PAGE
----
Inquiry into toxic waste scandal
By Bill Mason
BRISBANE — The Criminal Justice Commission is to launch a public inquiry into large-scale corruption involving illegal dumping of toxic waste in south-east Queensland.
The public hearings, to be held in October, follow a widespread probe by CJC officers, bringing together 70,000 documents and interviews with 150 witnesses.
Following revelations in the Sunday Mail newspaper in February and a complaint by Queensland Greens convener Drew Hutton to the CJC, investigations have pointed to pay-offs to public servants and standover tactics used against public officials and waste disposal company employees to allow the multimillion-dollar racket to operate.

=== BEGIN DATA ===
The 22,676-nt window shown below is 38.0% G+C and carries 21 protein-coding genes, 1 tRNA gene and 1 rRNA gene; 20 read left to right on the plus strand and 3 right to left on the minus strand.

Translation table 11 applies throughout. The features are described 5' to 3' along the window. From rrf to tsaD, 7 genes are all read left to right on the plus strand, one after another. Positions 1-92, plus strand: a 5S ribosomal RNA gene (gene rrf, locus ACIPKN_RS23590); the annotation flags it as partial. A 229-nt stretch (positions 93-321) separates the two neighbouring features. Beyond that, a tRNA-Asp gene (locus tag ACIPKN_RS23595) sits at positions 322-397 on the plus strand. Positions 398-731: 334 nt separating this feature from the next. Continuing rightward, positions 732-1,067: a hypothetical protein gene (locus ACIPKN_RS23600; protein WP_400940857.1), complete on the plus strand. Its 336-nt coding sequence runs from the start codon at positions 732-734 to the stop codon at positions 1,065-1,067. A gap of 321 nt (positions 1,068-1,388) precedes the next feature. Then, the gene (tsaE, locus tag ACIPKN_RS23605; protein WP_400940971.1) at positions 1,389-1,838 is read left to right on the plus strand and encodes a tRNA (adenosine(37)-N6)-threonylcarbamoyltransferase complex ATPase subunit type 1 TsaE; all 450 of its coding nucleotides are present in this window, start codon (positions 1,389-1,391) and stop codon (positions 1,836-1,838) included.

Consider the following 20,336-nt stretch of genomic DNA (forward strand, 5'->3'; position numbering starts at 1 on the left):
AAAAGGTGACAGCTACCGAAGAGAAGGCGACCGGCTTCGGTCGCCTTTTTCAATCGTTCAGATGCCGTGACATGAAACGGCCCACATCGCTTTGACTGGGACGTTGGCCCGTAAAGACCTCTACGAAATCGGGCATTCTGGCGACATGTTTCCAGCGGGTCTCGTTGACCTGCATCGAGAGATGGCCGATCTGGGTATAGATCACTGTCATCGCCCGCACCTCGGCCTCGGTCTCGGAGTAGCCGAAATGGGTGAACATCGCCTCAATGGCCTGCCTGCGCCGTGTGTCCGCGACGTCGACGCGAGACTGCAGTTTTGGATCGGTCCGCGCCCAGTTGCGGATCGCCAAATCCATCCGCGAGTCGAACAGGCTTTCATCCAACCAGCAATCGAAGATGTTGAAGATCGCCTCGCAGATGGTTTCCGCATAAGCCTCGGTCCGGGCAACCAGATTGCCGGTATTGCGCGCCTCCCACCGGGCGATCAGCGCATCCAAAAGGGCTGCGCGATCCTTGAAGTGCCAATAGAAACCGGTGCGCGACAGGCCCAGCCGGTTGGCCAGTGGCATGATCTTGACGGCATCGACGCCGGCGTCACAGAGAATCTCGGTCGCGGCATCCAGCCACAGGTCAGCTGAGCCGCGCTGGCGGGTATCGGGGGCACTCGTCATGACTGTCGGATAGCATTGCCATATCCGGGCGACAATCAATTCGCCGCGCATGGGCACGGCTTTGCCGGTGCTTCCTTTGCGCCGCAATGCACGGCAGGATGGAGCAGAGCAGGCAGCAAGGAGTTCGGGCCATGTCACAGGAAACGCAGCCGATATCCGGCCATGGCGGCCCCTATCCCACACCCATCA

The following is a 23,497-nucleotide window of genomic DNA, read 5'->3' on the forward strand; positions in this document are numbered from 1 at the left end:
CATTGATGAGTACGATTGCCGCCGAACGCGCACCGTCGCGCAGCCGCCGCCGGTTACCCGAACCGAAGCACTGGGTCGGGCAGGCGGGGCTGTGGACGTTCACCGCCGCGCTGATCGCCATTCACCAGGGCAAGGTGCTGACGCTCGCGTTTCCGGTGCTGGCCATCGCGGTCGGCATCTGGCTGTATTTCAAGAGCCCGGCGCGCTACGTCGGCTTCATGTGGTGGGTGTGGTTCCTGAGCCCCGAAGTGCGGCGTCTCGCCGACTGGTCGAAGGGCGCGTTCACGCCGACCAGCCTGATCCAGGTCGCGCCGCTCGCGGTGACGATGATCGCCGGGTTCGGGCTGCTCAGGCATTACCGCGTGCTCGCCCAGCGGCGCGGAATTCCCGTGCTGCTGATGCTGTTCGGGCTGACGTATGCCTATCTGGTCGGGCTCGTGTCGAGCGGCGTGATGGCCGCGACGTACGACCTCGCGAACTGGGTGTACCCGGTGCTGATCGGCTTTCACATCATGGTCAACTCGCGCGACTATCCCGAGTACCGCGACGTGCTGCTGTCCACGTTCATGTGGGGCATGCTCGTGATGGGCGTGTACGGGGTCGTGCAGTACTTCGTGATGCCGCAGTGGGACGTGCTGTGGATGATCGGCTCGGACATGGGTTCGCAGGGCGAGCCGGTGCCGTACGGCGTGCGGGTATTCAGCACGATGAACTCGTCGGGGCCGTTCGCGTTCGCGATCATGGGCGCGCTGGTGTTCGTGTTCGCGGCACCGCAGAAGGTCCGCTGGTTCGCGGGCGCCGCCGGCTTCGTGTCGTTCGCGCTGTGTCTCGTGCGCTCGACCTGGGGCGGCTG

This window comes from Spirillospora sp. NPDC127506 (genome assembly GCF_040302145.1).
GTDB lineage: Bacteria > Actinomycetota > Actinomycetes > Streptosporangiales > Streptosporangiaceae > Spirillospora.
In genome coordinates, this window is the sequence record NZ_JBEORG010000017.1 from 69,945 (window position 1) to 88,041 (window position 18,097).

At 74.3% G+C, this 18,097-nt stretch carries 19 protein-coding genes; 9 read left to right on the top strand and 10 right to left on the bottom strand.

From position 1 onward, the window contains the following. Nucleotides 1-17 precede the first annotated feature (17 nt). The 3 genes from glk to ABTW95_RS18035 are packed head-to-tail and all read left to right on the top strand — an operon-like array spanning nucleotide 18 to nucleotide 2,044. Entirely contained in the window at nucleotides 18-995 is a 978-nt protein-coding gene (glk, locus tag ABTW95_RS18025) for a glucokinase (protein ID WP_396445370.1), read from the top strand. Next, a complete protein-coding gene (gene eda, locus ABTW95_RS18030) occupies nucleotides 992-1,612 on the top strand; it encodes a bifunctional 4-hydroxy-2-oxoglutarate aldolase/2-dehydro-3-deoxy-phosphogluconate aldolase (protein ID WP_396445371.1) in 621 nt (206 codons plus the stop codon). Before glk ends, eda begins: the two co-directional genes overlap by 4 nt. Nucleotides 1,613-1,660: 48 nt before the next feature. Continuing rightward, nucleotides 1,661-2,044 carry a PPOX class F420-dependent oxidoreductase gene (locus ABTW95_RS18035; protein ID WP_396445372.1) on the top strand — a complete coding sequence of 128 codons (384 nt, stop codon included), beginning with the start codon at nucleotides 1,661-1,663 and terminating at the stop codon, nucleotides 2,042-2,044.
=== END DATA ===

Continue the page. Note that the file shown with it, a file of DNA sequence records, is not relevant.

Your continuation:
Links to organised crime have been alleged.
The scam is reported to involve dumping toxic materials, including grease trap contents and oils, into sewers, stormwater drains and even vacant allotments. This avoids the payment of fees at legal disposal points.
Drew Hutton has called for people to come forward with evidence to the CJC inquiry. He also wants the inquiry expanded to cover the whole of Queensland.